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THIS WEEK: STUD PARTITION WALL (PART TWO); diy donny.

Byline: Donny Sheridan

When my wife started banging on about a new stud in the bedroom, I thought I must have a rival for her affections.

Thankfully she was talking about the partition wall for an en-suite bathroom.

Last week I showed you how to put up the outer frame - the ceiling and floor plates and two wall plates. These must be filled using vertical studs 400-600mm apart depending on the thickness of the plasterboard - 400mm centres for 9.5mm thick plasterboard and 600mm centres for 12.5mm.

More 100x50mm timber is then inserted and dwanged to provide lateral support.

Infilling provides an even fixing for the plasterboard and supports for electrics and plumbing. Once the plasterboard has been fixed and plastered it is costly to rectify.

THE TOOLS YOU'LL NEED

Spirit level

Drill

Saw and hammer

Stanley knife

Tape measure and pencil

MATERIALS

100mm x 50mm sawn softwood

100mm nails and 100mm screws

35mm dry wall screws

12.5mm thick plasterboard

Here's how it's done...

1 Measure and mark the centres of the vertical studs. Make life easy for yourself and use 12.5mm-thick plasterboard which means the studs can be 600mm apart. A standard section of plasterboard is 1200mm wide so you will need a stud at the start, middle and end.

2 Measure the distance between the ceiling plate and floor plate and cut the vertical stud to size. Nail it to the floor plate making sure the 100mm nails are hammered home at an angle. Use a spirit level to ensure the stud is vertical then fix it to the ceiling plate.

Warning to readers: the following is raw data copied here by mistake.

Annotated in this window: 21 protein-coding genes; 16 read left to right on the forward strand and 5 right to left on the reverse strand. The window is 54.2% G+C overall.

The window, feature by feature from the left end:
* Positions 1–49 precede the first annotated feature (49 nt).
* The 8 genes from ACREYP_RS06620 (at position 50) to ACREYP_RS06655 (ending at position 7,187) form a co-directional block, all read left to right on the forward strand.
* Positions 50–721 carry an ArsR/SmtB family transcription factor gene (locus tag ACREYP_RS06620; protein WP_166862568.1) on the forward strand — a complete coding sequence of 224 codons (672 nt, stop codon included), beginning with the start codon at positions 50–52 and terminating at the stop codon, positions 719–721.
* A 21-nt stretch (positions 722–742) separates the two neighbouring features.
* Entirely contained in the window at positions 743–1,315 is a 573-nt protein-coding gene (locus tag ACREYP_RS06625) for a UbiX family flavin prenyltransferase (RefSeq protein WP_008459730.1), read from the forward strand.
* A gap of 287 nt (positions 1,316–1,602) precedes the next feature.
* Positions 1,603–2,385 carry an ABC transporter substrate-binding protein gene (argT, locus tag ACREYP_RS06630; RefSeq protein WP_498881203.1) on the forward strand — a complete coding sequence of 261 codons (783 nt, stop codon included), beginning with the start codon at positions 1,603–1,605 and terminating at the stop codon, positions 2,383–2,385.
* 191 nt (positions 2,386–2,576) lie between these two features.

3 To stiffen up the partition, cut timber dwangs and fit them between the centres of the vertical studs. Stagger the dwangs so nails can be easily hammered into the ends of the dwang through the studs.

4 Position a stud where you want the door located. Measure the width of the door frame and fit a stud at the other end of the frame. Next, fit the frame to the studs, ensuring it is level.

5 The door frame will need additional support at the top and centre. Cut a section of timber to size and screw it into position.

6 Once the timber is in place simply fit plasterboard vertically over the frame. Ensure the plasterboard is in the middle of the end studs so the next sheet of plasterboard has a good fixing. Use a wedge such as a bolster and wood to force the board tight at the top.

7 Screw the board to the timber studs using 35mm drywall screws spacing them approximately the distance between your thumb and index finger (should be around 200mm).

8 At the end of the partition you will have to cut the plasterboard to size using a sharp Stanley knife. Hold a straight edge against the board and cut through the paper down one side. Snap the board from the other side, then cut through the paper.

9 Job's done.

TOP TIP - If the ceiling and floor plate are in line the filling of the partition is straightforward.
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Title Annotation:Features
Publication:Sunday Mail (Glasgow, Scotland)
Date:Jun 10, 2007
Words:515
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